In that edition, Dr Owl spoke about the prospects of gun-toting soldiers and officers taking over the country and leading a united front to wipe away anything Jawara. Only few literary-minded readers and detached observers discerned the colours of the rainbow. Like Novalis puts it, ‘“To romanticise the world is to make us aware of the magic, mystery and wonder of the world; it is to educate the senses to see the ordinary as extraordinary, the familiar as strange, the mundane as sacred, the finite as infinite.” Whereas, in our estimation, the nocturnal owls are devilish, since they portend the inner workings of the other world where people are killed and their bodies eaten, where people die days, weeks or even months before they actually die, is a fantasy. How can we be afraid of the created when we know that one day the Creator will actually cease its life?

Underhill went further to allude to a point out: “Each of us, as we grow and change works incessantly and involuntarily at the re-making of our sensual universe. We behold at any specific moment not “that which is,” but “that which we are”, and personality undergoes many readjustments in the course of its passage from birth through maturity to death. The mind which seeks the Real, then, in this shifting and subjective “natural” world is of necessity thrown back on itself: on images and concepts which owe more to the “seer” than to the “seen”. In several African societies, such as The Gambia, we are often mired into this archaic belief that people can kill people, oblivious to the fact that it is a trance. How can we submit ourselves to the belief that it is only the Almighty God Who has the power to create life and take life, yet, we continue to fall flat to a cliché deeply ingrained in our souls? At night, we may be subjected to all types of imaginations about this and that. The sayings of the elders at night can only be interpreted by the wise even during the day night. The poet, Goethe says in his piece, Night song:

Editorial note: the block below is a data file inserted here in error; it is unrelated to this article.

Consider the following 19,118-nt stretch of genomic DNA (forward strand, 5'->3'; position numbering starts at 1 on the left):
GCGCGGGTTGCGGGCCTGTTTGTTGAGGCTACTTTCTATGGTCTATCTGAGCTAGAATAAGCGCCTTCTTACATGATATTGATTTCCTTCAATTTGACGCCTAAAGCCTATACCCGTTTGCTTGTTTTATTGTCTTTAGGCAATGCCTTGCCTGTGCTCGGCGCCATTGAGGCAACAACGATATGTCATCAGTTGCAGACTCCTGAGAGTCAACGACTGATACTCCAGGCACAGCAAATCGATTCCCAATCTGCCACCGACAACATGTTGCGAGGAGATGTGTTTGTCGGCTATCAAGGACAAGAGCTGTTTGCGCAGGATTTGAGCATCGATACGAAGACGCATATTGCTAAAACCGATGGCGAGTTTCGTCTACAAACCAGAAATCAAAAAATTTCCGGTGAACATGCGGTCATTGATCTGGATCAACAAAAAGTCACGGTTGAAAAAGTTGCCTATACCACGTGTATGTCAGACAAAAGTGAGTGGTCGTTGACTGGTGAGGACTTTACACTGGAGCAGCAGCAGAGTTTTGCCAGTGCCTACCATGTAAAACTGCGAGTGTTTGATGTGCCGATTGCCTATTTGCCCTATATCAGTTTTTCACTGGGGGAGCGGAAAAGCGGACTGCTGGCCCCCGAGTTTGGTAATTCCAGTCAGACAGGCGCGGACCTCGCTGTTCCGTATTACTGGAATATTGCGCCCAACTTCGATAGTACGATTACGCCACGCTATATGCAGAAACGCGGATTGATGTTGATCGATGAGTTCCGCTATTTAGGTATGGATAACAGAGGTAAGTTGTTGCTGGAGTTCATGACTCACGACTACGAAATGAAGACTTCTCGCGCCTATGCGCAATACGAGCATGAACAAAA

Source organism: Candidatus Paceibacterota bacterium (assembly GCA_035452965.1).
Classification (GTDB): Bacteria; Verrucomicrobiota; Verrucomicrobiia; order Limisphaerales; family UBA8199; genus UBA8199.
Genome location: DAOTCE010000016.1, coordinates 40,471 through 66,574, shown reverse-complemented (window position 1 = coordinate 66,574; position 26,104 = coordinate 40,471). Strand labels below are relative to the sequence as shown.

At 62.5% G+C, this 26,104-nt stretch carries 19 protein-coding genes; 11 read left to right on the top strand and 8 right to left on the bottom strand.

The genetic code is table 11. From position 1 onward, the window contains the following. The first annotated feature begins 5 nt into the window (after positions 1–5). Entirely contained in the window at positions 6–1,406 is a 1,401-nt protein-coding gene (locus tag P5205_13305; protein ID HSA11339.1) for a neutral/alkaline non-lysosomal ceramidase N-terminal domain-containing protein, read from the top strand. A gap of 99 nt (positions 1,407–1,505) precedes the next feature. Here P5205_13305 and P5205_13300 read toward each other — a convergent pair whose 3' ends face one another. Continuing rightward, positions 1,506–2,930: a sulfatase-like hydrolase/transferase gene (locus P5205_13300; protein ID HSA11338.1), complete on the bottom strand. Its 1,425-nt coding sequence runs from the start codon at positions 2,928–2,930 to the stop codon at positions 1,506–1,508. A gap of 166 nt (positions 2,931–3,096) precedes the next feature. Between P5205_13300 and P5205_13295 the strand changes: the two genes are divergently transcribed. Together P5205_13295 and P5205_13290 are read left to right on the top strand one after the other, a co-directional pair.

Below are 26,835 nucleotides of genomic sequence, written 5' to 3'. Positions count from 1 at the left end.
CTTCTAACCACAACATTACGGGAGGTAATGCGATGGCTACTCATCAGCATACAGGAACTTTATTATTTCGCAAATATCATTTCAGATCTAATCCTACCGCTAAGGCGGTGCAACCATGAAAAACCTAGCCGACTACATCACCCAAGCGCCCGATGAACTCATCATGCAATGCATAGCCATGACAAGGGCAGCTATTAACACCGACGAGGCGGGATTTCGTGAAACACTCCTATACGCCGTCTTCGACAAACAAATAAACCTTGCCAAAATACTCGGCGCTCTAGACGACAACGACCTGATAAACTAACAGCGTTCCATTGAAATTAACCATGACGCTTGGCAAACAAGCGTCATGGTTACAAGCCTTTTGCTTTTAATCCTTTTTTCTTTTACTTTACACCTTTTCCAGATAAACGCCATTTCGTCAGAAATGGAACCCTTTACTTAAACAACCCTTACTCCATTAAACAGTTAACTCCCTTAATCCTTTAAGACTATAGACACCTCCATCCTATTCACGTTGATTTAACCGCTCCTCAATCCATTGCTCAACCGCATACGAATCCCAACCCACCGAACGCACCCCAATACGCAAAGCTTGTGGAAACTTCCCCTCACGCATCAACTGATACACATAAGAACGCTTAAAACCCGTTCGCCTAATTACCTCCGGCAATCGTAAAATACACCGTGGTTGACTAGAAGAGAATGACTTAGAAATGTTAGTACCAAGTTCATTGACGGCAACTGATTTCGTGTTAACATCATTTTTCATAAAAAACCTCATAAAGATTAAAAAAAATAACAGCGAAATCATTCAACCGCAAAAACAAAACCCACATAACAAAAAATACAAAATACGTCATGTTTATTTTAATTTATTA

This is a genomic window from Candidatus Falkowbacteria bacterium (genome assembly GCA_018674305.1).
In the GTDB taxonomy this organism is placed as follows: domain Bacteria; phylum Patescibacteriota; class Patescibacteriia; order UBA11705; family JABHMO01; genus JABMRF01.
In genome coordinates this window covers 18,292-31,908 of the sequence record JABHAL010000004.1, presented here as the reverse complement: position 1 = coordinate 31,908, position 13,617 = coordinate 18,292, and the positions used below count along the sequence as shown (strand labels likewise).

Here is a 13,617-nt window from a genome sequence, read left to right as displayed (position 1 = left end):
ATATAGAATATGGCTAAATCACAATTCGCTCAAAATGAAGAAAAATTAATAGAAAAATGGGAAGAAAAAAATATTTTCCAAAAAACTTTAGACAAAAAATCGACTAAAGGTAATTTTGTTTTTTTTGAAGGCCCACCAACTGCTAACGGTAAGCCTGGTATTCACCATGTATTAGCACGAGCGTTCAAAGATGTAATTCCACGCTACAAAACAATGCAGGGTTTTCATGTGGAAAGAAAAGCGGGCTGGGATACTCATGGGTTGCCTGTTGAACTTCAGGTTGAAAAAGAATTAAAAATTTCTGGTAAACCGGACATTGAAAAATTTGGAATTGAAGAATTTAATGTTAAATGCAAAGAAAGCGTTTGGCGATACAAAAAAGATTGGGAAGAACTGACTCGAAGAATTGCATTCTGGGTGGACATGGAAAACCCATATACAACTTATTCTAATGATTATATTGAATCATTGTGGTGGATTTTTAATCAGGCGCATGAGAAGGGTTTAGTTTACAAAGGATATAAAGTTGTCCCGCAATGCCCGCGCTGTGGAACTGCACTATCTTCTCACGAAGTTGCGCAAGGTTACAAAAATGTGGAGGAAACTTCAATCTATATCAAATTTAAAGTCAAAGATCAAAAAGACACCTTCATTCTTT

Oh, on your soft pillow
Dreaming now, half-hear!
In my music’s echo
Sleep! What would you more?
In my music’s echo
The starry host appear,
Eternal feelings, bless, now:
Sleep! What would you more?
Eternal feelings, bless, now,
Lift me higher and higher,
From all earthly beings: oh,
Sleep! What would you more?
From all earthly beings, oh,
You carry me, now, so far,
Enchanted by the cool flow:
Sleep! What would you more?
Enchanted by the cool flow,
Dreaming now, you hear.
Ah, on your soft pillow,
Sleep! What would you more?
When I was much younger, children in our native village used to say that whenever an owl hoots at night, someone was going to kick the bucket. It came to a point, whenever, we visited the bush in pursuit of guinea fowls or rabbits with our dogs, no sooner we saw an owl, we discontinue our hunt. There was an old woman from Ireland who was always eager to clarify to us that owls were like any other birds in the bush; they would like to come to the village to drink and eat. No one in the village would like to listen to the woman, because as a toubab, she was not accustomed to the indigenous African culture. When I initially began my journalism career, Dr Owl of the Daily Observer scared me. Later, I realised that journalism is not mundane. Who is going to prove me wrong?
Ebrima Baldeh, the author, is the managing editor of GRTS-TV.